The Washington School Board has approved a new three-year technology plan for the district.
The plan was officially adopted at the board’s March 28 meeting.
In a report to the board, Rob Landers, technology director, said the plan will drive all purchases, training strategies and even various funding sources, such as grants and e-rebates.
“The new plan will carry us through 2015,” Landers said.
An educational technology plan is required by the Missouri Department of Elementary and Secondary Education.
Among the goals outlined are developing and enhancing instructional programs to improve performance and enable students to meet their personal, academic and career goals.
A committee of teachers and administrators is being formed to analyze how to give students more opportunities to use technology.
Other strategies include providing more teachers with professional development opportunities to develop technology-rich lessons; extending access to computer labs before and after school; utilizing technology facilitators to provide teacher training; and adding classroom technology, such as interactive whiteboards, mobile labs and media projectors.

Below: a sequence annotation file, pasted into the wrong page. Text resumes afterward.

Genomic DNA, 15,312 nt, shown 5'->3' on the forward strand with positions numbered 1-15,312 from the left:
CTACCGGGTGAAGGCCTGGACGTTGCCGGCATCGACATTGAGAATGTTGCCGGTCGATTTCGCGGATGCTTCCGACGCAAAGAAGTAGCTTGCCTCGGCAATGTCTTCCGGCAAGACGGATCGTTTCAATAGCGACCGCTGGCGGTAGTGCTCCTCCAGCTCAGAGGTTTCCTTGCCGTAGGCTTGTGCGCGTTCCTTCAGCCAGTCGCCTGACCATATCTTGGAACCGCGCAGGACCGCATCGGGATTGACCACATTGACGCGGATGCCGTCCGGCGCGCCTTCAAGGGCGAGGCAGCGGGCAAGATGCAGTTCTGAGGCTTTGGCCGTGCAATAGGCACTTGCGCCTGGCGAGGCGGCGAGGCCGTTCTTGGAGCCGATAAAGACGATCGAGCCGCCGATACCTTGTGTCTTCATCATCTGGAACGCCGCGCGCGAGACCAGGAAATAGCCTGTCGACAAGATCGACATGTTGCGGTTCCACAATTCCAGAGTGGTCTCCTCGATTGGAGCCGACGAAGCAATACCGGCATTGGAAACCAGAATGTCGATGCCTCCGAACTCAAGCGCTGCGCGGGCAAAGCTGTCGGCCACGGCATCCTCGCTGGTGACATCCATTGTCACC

Another goal is to recruit, attract, develop and retain highly qualified staff to carry out technology objectives.
Strategies with this goal include correlating all technology professional development with recommended staff competencies and expanding tech training opportunities and methods of delivery to include summer, evening and online.
A third goal is to provide and maintain appropriate instructional resources and support services, which will be dependent on the availability of funding.
The technology plan was approved prior to the April 3 election where voters rejected a $65 million bond issue for new buildings, renovations and technology improvements districtwide.
The district will continue its systematic process for upgrading replacing technology throughout the district.
Officials plan to continue with its five-year computer and network equipment rotation plan. An annual review found that no more than 20 percent of the district’s computers are more than 5 years old.
Other goals include promoting and facilitating communication through technology and providing an online tracking system.